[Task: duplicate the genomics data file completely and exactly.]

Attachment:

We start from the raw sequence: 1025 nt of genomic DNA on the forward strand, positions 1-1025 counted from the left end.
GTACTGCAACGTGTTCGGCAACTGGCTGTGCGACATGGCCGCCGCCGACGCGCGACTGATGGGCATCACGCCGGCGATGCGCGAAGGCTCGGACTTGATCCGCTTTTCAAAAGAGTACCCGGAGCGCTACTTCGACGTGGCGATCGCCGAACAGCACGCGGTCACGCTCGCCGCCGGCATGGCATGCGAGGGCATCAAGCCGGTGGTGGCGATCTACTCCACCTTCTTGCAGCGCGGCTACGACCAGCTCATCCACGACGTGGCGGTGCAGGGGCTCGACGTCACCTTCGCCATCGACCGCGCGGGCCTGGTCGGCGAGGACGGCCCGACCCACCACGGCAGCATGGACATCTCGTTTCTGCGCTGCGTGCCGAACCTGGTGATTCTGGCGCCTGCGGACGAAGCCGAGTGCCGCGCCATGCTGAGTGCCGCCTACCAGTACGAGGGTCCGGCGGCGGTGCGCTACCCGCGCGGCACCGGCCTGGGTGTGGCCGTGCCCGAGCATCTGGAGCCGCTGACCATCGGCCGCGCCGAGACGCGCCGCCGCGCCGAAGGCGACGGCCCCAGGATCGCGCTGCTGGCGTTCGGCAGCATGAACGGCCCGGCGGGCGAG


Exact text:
We start from the raw sequence: 1025 nt of genomic DNA on the forward strand, positions 1-1025 counted from the left end.
GTACTGCAACGTGTTCGGCAACTGGCTGTGCGACATGGCCGCCGCCGACGCGCGACTGATGGGCATCACGCCGGCGATGCGCGAAGGCTCGGACTTGATCCGCTTTTCAAAAGAGTACCCGGAGCGCTACTTCGACGTGGCGATCGCCGAACAGCACGCGGTCACGCTCGCCGCCGGCATGGCATGCGAGGGCATCAAGCCGGTGGTGGCGATCTACTCCACCTTCTTGCAGCGCGGCTACGACCAGCTCATCCACGACGTGGCGGTGCAGGGGCTCGACGTCACCTTCGCCATCGACCGCGCGGGCCTGGTCGGCGAGGACGGCCCGACCCACCACGGCAGCATGGACATCTCGTTTCTGCGCTGCGTGCCGAACCTGGTGATTCTGGCGCCTGCGGACGAAGCCGAGTGCCGCGCCATGCTGAGTGCCGCCTACCAGTACGAGGGTCCGGCGGCGGTGCGCTACCCGCGCGGCACCGGCCTGGGTGTGGCCGTGCCCGAGCATCTGGAGCCGCTGACCATCGGCCGCGCCGAGACGCGCCGCCGCGCCGAAGGCGACGGCCCCAGGATCGCGCTGCTGGCGTTCGGCAGCATGAACGGCCCGGCGGGCGAG